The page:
Some people think the only reason I travel is for the food. And what’s wrong with that? Food is culture and by focusing on the food, I’m embracing the culture. Most of the time I don’t think about it and just enjoy the experience of shopping, cooking and eating the food where ever I am, although it is a harder argument to make when I am only hundred miles from home.
Food markets, particularly outdoor farmers markets have always captivated me. Going through my old slides, or more recently my digital pictures, ripe tomatoes, unique fruits and vegetables, bright-eyed fish dominate. The green cauliflower in Sicily, the maroon mangosteens in Kauai, stall after stall of mushrooms in Provence, demanded to be carried back to our temporary home and served for dinner.
My motivation to cook is not inspired only by the beauty of the food markets. I do get tired of restaurant food (even when it is good) and the whole restaurant scene. “How are your first bites?” from my server totally annoys me. Plus there are rarely enough vegetables and too often they’re just boring. My motto has always been that life is too short for bad food and too often touristy places offer beautiful views but just so-so food.
So we choose whenever possible to rent a place with a kitchen for at least part of our trip. And that often comes with its own set of problems. Rental unit kitchens usually have a weird collection of dishes and cookware. Knives are often mismatched or are a very poor quality set and always dull. My other favorite tools — a micro plane, garlic press, good set of tongs — rarely are included. So I’ve learned to bring my own or improvise.
For long weekend trips to the ocean or mountains I pack a travel set of good knives I gave Peter as a Christmas present years ago. (They go in checked bags when we fly). Worth every penny I spent. We sometimes even bring our espresso machine which we bought on eBay for $25. Okay, that is over the top…but in Kauai for a month, it saved us several hundred dollars and we had better lattes. I also bring my favorite spices — cumin seed, star anise, herb d’provence, smokey paprika — or which ones will match the local cuisine. Although when going on longer trips with limited luggage space my spices may get left at home.
And then I buy staples the first day I get into a supermarket. Olive oil, smallest amount of butter I can find, pepper in a grinder, a good quality salt (local if possible). Depending upon where I am and what I anticipate cooking the list grows from there, focusing on small sizes . Chicken broth concentrate, flour, sugar, soy sauce, mayonnaise, good quality red wine vinegar, plus the paper goods I’ll need and zip lock plastic bags.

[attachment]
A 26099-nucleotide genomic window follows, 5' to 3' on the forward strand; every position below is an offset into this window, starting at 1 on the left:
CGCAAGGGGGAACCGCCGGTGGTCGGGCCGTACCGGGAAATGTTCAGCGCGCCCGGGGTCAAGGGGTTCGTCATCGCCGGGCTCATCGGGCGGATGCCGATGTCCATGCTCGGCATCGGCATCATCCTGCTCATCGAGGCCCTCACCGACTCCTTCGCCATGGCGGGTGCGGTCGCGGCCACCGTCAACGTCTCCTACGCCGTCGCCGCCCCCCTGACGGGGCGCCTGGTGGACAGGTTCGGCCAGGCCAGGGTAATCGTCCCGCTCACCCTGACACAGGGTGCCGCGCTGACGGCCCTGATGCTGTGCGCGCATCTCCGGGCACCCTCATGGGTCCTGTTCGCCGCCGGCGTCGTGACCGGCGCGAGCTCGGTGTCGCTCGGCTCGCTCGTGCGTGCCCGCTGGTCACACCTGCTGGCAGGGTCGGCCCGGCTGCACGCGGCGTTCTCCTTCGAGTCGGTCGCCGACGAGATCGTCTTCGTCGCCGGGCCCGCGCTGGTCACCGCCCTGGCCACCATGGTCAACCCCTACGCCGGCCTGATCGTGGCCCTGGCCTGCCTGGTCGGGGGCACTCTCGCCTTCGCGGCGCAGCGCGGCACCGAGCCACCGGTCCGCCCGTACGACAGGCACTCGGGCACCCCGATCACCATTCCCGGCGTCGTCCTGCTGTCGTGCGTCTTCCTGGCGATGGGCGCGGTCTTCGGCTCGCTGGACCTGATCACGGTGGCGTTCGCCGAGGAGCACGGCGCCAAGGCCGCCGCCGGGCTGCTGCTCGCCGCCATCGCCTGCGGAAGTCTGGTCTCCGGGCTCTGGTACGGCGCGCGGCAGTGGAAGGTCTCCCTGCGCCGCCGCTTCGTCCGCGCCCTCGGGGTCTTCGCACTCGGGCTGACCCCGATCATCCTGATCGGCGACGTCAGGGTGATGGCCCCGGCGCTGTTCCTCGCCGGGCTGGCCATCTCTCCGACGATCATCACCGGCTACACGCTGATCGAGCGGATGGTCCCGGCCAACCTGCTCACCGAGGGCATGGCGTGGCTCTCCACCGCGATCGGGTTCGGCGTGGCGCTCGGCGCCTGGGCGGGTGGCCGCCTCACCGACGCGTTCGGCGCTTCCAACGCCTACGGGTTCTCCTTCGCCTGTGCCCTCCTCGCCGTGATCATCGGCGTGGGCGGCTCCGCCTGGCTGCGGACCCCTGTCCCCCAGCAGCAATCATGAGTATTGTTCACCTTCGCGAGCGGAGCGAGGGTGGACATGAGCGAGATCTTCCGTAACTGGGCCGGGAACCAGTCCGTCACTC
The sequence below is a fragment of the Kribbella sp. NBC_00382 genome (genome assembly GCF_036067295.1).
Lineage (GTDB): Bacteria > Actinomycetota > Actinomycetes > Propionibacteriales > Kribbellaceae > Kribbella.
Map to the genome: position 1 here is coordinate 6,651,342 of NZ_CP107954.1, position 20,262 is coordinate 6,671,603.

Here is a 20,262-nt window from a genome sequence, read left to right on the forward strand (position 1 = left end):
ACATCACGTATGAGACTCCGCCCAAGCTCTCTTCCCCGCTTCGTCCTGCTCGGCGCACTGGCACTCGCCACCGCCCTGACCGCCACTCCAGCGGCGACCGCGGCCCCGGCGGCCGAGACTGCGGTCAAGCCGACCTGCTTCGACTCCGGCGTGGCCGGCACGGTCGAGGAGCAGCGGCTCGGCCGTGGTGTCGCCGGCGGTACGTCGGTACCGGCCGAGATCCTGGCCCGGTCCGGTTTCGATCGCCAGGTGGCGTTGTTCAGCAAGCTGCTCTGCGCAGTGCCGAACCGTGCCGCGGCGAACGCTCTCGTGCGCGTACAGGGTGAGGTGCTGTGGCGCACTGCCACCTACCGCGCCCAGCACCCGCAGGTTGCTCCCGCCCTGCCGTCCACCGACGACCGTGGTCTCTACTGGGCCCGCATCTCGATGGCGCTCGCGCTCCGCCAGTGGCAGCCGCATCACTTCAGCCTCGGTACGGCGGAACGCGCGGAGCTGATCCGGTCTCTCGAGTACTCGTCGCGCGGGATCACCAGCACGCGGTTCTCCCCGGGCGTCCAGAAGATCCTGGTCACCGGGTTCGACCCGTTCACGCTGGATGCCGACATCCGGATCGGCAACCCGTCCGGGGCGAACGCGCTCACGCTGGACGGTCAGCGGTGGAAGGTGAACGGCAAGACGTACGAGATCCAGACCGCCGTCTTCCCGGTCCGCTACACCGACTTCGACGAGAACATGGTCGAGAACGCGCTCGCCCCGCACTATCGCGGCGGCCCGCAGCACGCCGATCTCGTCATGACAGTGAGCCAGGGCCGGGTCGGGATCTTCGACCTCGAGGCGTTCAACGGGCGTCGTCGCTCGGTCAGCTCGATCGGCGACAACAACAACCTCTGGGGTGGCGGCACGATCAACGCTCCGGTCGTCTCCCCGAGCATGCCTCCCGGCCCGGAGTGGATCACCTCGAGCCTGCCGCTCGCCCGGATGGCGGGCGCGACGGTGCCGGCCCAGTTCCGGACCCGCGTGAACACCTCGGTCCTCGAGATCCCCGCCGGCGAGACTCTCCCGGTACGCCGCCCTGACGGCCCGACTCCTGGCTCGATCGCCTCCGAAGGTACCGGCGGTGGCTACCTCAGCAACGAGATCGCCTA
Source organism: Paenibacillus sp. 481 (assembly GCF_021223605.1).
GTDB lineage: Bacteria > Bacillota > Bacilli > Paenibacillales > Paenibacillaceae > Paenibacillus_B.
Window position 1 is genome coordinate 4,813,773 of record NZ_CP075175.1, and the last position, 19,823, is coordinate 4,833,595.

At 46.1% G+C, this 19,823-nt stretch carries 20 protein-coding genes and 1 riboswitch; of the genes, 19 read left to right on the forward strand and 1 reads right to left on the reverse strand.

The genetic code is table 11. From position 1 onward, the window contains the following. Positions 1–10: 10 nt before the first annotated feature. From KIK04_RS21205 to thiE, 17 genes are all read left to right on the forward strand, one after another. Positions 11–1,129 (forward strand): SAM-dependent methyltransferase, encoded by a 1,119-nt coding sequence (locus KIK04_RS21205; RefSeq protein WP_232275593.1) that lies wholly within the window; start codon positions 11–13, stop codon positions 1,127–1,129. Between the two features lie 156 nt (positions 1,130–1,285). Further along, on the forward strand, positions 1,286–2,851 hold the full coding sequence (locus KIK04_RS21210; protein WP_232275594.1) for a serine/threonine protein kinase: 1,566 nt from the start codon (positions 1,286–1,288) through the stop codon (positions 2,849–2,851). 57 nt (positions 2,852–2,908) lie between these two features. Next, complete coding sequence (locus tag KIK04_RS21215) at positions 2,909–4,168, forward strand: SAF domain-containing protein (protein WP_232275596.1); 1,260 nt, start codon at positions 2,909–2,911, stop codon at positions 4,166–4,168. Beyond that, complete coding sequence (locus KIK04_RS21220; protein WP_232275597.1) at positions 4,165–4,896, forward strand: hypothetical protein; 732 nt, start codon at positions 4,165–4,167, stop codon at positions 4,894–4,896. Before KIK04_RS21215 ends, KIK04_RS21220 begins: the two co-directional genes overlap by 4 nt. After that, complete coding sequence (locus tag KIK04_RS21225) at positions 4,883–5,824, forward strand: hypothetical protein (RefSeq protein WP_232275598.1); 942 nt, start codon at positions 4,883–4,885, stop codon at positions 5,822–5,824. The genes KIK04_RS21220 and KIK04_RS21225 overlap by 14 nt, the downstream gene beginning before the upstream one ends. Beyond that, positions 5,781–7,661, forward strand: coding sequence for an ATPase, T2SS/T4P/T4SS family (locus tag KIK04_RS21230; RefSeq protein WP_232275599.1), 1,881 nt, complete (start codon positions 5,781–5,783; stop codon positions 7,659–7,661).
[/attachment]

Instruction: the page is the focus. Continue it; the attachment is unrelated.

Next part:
Once in my temporary kitchen I know I’ll have to make some adjustments. If I have a cheese grater, but no garlic press, I rub my garlic cloves across fine section of the grater. A crummy pair of tongs? Wrap the gripping end with rubber bands. It’s harder to deal with the flimsy pots and pans.
And if there is a thrift shop close by, I always check it out for additional kitchen towels (can never have enough), glassware (surprisingly often rental kitchens don’t have wine glasses) and serving pieces. Guess most visitors aren’t there to cook three course meals. Or I cruise local flea markets or the inexpensive street markets often attached to farmers markets. My favorite casual tablecloths and the best travel souvenir I have cost about 10 Euros each at one of those markets in Provence. Just wish I had bought more.
When we are in a foodie’s heaven like Umbria, or Provence, of course we eat out and often a lot, particularly for lunch. We tend to cook more when staying in the countryside to avoid driving after enjoying some wine. And we eat out in the cities where restaurants within walking or subway distance are plentiful. And when we don’t take our own espresso machine we have to locate a good coffee joint to start the day. In between these restaurant stops, we still try to buy food for picnic breakfasts and lunches so we get to play with the local cheeses, cured meats and bread that tantalize us. Eggs and toast in a cottage near Loch Ness where our landlady gave us farm fresh eggs. Take-out roast chicken in Cefalu from a shop the local haunt.
Buying our food also brings us into closer contact with the locals. Our butcher in Apt, Provence who explained in detailed French how to cook a roast we purchased. The young bread peddler in Lourmarin, an underemployed college graduate, helping out her immigrant father. The shop merchant in Croatia shared her truffle recipes with us.
Food is the one piece of cultural heritage that seems to hang on from our immigrant past long after the language and other customs have faded away. Why else do I cook krumkake and meatballs at Christmas based upon a recipe from a Swedish grandmother I never met?